Augmented Retail: Beyond Physical Limitations
The way that we shop has been drastically altered by the advent of ecommerce, but despite the many benefits that online shopping offers, there are still brick and mortar stores everywhere that you look.
This does not represent some luddite fringe who are scared of computers or even a generational issue, there is an experience being provided in physical stores that cannot be matched by any online product, and that experience is what has kept the retail industry alive in its current hybrid form. Still, there can be no denying that online business has cut into the bottom line for these physical shops, and that they are now scrambling to adapt and stay ahead of the curve.
Which is why it’s so vitally important for retail businesses to get ahead of the next great innovation to reshape that experience, Augmented Reality.
We are already beginning to see AR being adopted by some of the most technologically savvy companies, with branded pop-up stores incorporating AR being operated by Nordstrom, and new marketing opportunities being developed, like the Christmas events at the Galleries Lafayette in Paris that utilized AR to add to their already sumptuous displays.
But these little add-ons are just scratching the surface of what a full AR experience can look like, there’s an opportunity for some of the oldest and most fundamental elements of retail experiences to change in the face of AR.
Showrooms and shelf-facings are always going to be limited by the most expensive and immovable investment that any business runs up against; floor space. But with AR, the necessity of massive and sometimes confusing spaces to browse become a thing of the past. Instead of having a colossal showroom to grant customers a glimpse of every product, you might have a small “click and collect” space with tailored AR displays showing both the full range available at a glance, but also removing the irrelevant products so that the experience is more focused. Clothes shopping with only your size being displayed. Mirrors that can show how you would look in any given outfit.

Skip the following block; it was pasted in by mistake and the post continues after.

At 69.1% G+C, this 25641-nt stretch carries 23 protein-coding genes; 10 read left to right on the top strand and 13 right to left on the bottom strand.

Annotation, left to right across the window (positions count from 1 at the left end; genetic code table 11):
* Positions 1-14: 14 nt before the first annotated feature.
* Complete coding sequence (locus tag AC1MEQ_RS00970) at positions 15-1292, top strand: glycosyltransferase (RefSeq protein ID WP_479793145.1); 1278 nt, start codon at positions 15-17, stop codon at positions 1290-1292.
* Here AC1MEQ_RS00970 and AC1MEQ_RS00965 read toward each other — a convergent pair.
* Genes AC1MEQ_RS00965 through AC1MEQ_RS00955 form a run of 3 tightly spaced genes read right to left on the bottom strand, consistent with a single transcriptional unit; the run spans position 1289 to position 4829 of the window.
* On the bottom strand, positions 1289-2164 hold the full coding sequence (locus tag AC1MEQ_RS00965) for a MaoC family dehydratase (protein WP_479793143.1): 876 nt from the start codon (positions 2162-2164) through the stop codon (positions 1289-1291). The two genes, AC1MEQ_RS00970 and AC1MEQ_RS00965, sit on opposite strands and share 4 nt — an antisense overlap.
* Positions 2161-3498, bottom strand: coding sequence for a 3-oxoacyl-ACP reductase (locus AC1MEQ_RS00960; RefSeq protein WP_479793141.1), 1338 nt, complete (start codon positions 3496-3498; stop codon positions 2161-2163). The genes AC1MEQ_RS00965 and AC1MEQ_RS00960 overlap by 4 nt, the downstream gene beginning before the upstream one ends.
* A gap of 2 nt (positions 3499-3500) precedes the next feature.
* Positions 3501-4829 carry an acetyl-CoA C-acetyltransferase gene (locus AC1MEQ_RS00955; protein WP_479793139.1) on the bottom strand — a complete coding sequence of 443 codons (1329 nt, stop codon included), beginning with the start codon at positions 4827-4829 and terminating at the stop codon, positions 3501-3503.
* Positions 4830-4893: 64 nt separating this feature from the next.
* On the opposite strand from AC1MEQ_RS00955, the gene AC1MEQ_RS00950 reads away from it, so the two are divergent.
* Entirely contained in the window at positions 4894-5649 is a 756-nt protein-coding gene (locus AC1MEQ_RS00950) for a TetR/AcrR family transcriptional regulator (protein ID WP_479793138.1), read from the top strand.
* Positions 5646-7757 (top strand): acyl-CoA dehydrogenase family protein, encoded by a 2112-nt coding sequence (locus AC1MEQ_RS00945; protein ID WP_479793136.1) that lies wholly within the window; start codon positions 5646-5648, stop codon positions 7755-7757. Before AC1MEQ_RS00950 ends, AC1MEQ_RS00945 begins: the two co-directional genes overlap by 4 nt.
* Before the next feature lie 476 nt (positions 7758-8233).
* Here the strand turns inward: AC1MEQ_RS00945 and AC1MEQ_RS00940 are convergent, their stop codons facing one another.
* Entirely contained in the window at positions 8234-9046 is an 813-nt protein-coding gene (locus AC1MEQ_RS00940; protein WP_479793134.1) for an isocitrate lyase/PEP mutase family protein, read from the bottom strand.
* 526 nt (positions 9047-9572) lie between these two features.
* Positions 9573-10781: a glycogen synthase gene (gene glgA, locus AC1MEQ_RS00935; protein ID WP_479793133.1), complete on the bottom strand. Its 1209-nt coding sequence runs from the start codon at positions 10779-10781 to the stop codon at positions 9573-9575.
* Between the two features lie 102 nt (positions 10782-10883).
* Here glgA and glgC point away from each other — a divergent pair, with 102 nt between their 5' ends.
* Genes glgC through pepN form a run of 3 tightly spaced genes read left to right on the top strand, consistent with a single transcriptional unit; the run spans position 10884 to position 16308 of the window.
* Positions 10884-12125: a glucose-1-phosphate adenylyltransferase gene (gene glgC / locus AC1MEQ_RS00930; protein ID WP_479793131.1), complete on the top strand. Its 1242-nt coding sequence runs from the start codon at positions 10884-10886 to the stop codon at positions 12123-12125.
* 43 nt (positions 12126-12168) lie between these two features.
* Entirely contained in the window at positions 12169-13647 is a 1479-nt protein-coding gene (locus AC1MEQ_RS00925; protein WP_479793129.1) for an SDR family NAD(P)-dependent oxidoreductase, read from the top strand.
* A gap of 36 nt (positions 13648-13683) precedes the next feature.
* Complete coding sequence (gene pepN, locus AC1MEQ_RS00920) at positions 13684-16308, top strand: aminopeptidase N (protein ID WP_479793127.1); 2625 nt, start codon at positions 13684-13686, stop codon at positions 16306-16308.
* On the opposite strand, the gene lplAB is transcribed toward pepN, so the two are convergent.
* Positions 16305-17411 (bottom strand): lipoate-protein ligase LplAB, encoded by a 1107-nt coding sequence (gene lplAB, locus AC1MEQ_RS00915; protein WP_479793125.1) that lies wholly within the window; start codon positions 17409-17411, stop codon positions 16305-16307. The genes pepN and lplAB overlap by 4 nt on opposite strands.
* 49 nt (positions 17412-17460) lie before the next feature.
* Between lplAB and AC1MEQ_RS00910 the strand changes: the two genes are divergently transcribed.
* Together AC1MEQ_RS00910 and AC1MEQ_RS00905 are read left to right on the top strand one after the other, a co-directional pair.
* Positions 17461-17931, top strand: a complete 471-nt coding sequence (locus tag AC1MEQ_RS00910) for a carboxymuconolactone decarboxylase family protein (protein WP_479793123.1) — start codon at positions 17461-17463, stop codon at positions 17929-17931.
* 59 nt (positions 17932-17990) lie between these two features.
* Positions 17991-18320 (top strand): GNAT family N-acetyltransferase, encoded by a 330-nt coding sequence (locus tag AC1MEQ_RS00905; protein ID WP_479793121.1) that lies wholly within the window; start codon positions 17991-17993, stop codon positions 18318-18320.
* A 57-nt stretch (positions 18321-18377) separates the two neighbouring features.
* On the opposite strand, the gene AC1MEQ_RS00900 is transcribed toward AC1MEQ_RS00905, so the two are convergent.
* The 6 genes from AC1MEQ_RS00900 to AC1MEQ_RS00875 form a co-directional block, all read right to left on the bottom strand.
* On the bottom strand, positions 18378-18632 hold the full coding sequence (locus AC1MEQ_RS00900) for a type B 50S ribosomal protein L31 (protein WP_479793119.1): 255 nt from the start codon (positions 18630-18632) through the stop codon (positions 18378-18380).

This is not the death of the add-on purchase, but a new dawn for Amazon style “you may also like” additions to every main product, alternate colour options, a far wider variety of options under each product’s umbrella and migrating sales opportunities that could put some of the current generation of online storefronts to shame. Omnichannel experiences taken to their natural conclusion.
On the subject of Amazon, their forays into physical stores have been just as limited in range as the existing retail experiences, but through AR, could they finally have a storefront capable of displaying all of their products? On a smaller scale, companies like BMW have no way to showroom the 1,500 variations that they offer on their range of cars, but through AR they could all be projected onto a single model and changed on the fly.
But of course, these agile abilities will not be limited exclusively to the store itself, with AR the experience can come home with the users. Ikea have already developed an AR app that lets you see how furniture would look in your home, but how much better will it be when that flatpack furniture comes with enhanced instructions that show you exactly which one is Tab A, and where the Slot B that you are meant to be inserting it into is hidden. We are already increasingly reliant on YouTube as a support tool when using DIY products, but with AR the guidance can be available in person and from whatever angle is required. More than just a guide through assembly instructions, AR would be able to provide users with the kind of aftercare that would usually require a visit from a specialist, for free with every purchase.
To support these new shopping experiences, we are likely to see a massive growth in warehousing, which will require a higher level of management and attention than ever before as the confusion surrounding that growth could easily spiral out of control. Even here, AR will serve its purpose, keeping staff updated of purchases, stocking and inventory in real time, using imaging technology to calculate the space available for deliveries and changing the end-to-end process of purchase through to delivery at every stage.
AR is coming, whether retailers are ready for it or not, and it could very well mark the end of the distinction between physical and digital stores. It is hardly surprising that retailers are seeking out designers now to start work on their AR offerings and future-proof their business.